Only a Few Originals Remain
Pietro Mezzara is best known for the sculpted figures he created for public buildings. Born in France to an Italian family, Mezzara came to California in 1850 to mine for gold. By 1857, he had a studio in San Francisco where he made cameos, medallions, and portrait busts.
Mezzara created the statuary for the Capitol’s rooftop and pediment. Thirty figures, urns, and emblems adorned the Capitol in 1873.
The groups designed for the north and south porticos, and for flanking the frontoon [sic] will be each fourteen feet long by ten feet high. At the corner of the building will be placed statues eleven or twelve feet high, representing respectively “War,” “Peace,” “Prudence” and “Force,” and on the intervening pedestals between corners and centers will be placed and arrangad [sic] six statues seven feet high – “Fame,” “Eloquence” and “Verity” – and fourteen richly ornamented and figured vases from three and one-half to five and one-half feet high. All of these groups, statues and vases are to be cast in solid stone by the Pacific Stone Company . . . By the terms of these contracts the work is to be fully finished and in place before the adjournment of the next Legislature. The total cost of artist and mechanical work, materials and finishing, will be $34,500.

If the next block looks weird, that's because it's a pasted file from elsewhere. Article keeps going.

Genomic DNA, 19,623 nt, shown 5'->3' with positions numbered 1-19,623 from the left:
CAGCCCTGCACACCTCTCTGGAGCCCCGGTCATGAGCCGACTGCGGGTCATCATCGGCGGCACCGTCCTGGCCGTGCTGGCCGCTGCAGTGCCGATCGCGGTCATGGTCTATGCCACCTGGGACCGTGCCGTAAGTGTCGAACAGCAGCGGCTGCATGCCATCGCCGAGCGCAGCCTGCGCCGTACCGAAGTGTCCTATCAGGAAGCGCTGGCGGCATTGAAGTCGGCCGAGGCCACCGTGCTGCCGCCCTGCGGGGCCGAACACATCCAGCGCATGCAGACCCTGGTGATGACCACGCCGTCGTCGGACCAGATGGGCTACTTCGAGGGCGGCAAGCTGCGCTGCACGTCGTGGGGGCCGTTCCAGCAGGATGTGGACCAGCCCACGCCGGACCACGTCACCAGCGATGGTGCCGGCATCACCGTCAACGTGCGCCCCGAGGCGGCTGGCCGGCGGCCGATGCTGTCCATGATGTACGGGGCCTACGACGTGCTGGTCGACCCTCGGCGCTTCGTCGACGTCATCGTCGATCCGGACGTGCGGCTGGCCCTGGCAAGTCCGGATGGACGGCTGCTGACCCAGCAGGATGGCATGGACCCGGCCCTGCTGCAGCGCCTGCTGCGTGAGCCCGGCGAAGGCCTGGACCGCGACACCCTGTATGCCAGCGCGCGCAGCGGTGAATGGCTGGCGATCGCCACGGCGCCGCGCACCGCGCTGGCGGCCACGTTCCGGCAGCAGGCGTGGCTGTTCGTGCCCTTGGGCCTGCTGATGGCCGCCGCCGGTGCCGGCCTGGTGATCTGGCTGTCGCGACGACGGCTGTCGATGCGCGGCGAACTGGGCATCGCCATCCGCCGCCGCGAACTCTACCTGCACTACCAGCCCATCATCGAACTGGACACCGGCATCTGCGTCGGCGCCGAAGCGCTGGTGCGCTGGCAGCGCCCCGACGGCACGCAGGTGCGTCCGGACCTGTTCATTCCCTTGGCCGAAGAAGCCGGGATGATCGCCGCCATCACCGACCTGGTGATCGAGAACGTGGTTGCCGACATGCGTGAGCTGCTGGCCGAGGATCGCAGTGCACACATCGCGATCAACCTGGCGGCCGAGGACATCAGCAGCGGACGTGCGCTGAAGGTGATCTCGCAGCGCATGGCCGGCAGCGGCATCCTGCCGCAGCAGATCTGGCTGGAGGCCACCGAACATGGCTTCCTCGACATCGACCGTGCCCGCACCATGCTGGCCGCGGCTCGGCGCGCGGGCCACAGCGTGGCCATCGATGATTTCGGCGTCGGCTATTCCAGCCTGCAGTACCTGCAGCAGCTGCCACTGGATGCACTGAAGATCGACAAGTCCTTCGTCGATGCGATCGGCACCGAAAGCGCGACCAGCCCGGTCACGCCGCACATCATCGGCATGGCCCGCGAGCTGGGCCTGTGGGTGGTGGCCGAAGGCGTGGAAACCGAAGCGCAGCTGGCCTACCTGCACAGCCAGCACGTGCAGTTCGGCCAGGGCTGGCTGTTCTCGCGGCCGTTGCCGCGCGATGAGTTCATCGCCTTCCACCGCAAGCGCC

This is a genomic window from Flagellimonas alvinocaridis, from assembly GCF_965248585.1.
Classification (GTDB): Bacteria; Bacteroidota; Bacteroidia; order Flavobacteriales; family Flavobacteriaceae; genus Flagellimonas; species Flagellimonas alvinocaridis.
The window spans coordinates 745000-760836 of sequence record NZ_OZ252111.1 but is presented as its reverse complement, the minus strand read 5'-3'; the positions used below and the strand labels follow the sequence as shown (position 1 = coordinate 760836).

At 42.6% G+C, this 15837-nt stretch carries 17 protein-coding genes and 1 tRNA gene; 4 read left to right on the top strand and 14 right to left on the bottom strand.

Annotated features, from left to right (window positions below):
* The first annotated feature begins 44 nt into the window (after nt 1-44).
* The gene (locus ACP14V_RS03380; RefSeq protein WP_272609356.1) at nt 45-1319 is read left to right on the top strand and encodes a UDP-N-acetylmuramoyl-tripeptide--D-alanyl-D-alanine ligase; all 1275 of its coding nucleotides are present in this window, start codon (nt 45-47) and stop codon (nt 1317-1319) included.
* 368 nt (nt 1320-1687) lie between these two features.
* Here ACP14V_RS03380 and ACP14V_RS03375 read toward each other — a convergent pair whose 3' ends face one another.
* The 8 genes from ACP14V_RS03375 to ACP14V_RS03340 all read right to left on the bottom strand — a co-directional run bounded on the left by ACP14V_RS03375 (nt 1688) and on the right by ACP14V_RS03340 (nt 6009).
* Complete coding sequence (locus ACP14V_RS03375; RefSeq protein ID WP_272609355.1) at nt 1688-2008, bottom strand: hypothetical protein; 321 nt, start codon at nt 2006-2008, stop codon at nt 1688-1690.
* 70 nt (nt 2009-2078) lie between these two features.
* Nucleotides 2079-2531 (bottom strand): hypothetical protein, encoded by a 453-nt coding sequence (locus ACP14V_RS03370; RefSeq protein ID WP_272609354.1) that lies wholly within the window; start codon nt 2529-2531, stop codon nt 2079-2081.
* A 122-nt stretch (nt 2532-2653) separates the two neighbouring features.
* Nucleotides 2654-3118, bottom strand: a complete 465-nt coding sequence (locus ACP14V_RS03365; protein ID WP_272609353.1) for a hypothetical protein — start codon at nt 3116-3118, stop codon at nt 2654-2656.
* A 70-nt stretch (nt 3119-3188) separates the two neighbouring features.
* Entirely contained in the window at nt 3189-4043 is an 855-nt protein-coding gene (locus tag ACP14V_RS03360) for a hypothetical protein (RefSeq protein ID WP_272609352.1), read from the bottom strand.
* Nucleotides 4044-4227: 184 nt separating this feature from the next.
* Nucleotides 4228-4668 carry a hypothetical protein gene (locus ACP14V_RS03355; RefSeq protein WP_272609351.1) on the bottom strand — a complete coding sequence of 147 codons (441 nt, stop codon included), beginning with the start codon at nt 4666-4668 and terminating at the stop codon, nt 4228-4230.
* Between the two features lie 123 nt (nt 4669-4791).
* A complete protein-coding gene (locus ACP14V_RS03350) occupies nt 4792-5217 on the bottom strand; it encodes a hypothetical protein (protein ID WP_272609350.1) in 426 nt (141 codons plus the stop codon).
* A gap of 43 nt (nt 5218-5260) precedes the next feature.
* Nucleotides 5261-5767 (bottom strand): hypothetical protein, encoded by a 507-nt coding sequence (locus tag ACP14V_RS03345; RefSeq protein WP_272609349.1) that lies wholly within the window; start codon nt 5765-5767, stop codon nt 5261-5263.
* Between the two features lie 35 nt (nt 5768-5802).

— Sacramento Daily Union, September 4, 1872
These elements were removed during the Capitol’s 1906 renovation and subsequently lost. Today, only the statuary on the west front pediment tympanum (the recessed space enclosed by the triangular pediment) is original. These statues reflect the Capitol’s roots in Greek architecture. In Grecian times statuary was considered part of the building, not mere decoration. It was a way to visually communicate epics and mythology in a largely illiterate society.